Where do we start? Maybe with the Kelston History Group, and perhaps the detailed description of Dick Bateman’s 7000 years of enterprise walk from Saltford to Kelston, part of the RGS’ Discovering Britain series.

Thanks for the images Ben. Do share more as we go through the seasons, and best of luck with the book!

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Boxing Day planting bluebell bulbs; a gift from Middle Ground Growers

Boxing Day we planted a mass of English bluebell bulbs in Kelston clump. It always feels like an ideal location for bluebells, but we’ve never seen any flowering in there until spring 2021, and even then it was just a few of the invasive sort.

So we accepted with pleasure a generous Christmas gift from our new neighbour Hamish from the Middle Ground Growers of a bucket of English bluebell bulbs. He said it was 200 bulbs; we reckon we planted about 500 and had a good quantity left over for another round. We dug hem in around the base of trees, and sprinkled some chili flakes and cinnamon to deter pests.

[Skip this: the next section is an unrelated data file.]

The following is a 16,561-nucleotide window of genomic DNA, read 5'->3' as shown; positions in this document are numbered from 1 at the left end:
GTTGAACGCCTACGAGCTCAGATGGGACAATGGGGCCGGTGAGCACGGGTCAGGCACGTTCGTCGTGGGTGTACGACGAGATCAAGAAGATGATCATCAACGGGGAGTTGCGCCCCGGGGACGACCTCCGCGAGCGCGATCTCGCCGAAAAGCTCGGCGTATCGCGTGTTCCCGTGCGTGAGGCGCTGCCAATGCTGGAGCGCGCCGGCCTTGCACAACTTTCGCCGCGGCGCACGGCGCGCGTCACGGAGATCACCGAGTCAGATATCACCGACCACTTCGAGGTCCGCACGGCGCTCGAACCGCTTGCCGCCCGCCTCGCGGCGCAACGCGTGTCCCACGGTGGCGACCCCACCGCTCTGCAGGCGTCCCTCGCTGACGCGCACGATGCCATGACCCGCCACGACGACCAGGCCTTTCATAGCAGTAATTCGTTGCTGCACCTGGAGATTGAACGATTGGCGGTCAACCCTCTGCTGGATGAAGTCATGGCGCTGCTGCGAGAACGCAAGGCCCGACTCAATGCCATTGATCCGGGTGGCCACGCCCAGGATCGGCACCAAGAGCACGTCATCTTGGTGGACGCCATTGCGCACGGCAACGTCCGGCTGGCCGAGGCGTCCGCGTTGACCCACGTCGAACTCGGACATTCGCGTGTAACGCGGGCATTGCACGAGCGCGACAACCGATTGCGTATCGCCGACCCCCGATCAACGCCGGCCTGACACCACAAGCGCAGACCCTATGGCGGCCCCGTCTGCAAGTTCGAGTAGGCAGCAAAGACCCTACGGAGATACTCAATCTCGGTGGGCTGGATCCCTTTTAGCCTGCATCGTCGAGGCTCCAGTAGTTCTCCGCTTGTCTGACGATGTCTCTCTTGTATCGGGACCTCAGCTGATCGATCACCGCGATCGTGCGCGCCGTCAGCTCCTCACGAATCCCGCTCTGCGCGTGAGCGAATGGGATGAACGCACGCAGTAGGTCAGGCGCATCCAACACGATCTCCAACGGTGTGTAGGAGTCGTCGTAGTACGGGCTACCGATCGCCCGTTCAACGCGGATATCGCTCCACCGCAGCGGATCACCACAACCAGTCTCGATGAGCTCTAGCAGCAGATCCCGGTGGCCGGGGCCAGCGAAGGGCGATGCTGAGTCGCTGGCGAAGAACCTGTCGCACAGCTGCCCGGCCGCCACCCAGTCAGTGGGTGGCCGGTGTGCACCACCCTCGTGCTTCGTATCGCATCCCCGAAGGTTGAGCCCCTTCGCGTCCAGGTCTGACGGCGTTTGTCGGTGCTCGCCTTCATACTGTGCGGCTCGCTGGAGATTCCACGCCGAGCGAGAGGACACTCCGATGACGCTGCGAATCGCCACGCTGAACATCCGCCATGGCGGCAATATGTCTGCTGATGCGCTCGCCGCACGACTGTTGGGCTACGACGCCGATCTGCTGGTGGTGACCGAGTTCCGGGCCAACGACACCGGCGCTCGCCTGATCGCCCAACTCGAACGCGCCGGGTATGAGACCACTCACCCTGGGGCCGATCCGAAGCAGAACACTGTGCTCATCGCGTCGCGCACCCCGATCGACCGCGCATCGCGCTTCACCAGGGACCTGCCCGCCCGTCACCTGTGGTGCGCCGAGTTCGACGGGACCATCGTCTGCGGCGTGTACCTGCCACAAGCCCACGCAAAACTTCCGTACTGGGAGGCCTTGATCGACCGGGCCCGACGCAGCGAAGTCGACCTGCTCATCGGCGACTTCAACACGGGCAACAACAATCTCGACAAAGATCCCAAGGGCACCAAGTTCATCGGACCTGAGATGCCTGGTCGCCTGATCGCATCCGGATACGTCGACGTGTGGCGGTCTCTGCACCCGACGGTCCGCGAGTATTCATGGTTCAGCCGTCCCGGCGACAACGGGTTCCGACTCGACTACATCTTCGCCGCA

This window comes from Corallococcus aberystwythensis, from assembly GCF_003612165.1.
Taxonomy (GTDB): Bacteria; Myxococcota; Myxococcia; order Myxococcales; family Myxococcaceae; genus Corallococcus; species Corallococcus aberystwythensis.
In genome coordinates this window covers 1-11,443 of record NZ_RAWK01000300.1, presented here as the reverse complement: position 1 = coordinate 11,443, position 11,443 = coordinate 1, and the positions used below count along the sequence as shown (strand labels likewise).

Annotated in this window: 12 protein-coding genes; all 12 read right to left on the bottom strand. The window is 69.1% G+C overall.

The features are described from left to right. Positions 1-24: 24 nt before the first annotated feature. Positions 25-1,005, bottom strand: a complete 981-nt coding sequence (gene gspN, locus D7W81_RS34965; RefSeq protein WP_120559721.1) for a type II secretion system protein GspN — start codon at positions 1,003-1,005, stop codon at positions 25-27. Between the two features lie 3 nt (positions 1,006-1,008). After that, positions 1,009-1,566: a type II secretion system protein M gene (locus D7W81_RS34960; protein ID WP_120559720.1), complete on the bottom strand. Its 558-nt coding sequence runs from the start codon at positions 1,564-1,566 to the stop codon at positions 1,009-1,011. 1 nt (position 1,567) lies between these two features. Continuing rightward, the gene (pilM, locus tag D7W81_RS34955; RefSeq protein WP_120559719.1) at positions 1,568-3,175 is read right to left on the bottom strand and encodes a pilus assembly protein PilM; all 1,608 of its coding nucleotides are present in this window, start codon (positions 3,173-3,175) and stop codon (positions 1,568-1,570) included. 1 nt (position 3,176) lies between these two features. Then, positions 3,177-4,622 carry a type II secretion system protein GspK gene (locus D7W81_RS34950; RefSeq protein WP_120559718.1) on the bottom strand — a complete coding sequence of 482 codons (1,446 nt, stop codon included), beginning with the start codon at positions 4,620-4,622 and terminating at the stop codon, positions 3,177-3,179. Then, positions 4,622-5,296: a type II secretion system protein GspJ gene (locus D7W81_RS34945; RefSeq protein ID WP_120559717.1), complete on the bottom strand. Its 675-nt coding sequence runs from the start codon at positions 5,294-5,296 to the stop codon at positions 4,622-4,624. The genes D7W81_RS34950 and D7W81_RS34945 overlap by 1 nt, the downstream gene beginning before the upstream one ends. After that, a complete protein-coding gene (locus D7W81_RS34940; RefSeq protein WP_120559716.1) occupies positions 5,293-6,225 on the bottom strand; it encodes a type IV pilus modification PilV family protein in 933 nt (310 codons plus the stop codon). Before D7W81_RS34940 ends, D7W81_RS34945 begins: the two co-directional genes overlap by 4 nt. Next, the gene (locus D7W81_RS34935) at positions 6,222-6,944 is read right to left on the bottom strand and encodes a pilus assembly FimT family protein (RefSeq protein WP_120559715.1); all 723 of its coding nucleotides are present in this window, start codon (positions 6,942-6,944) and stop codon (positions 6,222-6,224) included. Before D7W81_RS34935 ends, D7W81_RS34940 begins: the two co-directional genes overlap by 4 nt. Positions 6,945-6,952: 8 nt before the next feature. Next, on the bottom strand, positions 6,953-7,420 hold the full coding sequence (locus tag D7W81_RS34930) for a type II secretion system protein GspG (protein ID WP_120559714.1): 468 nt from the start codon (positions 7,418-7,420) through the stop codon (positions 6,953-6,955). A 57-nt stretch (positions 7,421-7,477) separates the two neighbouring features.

Come and check in April. We’re hoping to see some first flashes of blue. But maybe you’ll just find a bunch of well-fed squirrels…

Super sunny conditions for a Boxing Day outing.
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Two Kelston Roundhill poems to mark Winter Solstice 2021 – by Jon Hamp

Winters lighthouse keeper

There should be a lighthouse here.
Here, high upon this hill
It’s arm would hold us steady
and guard the western wall.

& it’s great light sweeps the stars from white horse manes,
esplayed on Eastern hills

and turns to fracture
snow on beacons
West,  beyond the deeper waters.

Keynsham and Salford from Roundhill Barn, 21 Dec 2021

Solstice City Blue

A cold pearl in the oyster
the grey shell in the pearl –
So, let the city’s nighttime flag
dissemble and unfurl.

Slowly, silent through the dark;
move shimmering Emerald planes.
Diamond cars hiss softly